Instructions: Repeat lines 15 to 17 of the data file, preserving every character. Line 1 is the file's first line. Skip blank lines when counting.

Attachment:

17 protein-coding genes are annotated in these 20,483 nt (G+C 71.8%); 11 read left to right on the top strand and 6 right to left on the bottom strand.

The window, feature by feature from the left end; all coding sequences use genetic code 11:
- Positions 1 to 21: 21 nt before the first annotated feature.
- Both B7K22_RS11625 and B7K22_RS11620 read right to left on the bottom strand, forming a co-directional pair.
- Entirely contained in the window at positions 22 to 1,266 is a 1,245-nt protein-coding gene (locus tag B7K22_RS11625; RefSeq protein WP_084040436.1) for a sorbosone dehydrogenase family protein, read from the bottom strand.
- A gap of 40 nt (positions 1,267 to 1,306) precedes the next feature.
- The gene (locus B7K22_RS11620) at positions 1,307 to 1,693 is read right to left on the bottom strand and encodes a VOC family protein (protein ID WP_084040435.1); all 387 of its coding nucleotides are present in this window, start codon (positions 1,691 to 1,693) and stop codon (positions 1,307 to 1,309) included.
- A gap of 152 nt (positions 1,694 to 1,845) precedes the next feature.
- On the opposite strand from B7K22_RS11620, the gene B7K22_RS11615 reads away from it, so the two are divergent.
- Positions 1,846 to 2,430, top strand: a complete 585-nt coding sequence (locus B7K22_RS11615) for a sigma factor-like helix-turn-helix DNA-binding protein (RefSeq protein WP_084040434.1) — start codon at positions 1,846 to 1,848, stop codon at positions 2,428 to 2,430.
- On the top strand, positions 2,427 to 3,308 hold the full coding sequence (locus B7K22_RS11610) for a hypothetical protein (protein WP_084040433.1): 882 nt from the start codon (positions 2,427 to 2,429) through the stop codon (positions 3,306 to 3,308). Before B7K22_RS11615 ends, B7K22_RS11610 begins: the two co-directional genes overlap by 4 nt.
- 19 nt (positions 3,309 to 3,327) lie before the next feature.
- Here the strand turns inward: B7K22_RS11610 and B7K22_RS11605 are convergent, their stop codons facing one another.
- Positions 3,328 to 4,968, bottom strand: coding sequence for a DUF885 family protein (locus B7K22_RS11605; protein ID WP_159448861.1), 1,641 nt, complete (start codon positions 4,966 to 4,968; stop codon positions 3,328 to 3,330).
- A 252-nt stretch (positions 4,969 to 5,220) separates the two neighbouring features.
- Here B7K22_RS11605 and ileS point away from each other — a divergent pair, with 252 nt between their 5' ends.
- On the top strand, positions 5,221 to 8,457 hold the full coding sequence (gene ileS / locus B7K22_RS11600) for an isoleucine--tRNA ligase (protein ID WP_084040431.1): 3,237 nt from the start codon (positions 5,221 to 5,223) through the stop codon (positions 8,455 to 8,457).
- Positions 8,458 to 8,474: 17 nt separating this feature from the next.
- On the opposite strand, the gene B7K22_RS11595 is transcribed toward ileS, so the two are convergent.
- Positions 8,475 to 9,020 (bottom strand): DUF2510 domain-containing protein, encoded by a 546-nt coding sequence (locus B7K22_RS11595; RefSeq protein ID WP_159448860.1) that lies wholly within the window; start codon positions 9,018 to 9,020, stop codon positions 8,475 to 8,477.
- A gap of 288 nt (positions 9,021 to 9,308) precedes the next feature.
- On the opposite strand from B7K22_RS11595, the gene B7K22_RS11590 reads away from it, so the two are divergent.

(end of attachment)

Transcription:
- A 252-nt stretch (positions 4,969 to 5,220) separates the two neighbouring features.
- Here B7K22_RS11605 and ileS point away from each other — a divergent pair, with 252 nt between their 5' ends.
- On the top strand, positions 5,221 to 8,457 hold the full coding sequence (gene ileS / locus B7K22_RS11600) for an isoleucine--tRNA ligase (protein ID WP_084040431.1): 3,237 nt from the start codon (positions 5,221 to 5,223) through the stop codon (positions 8,455 to 8,457).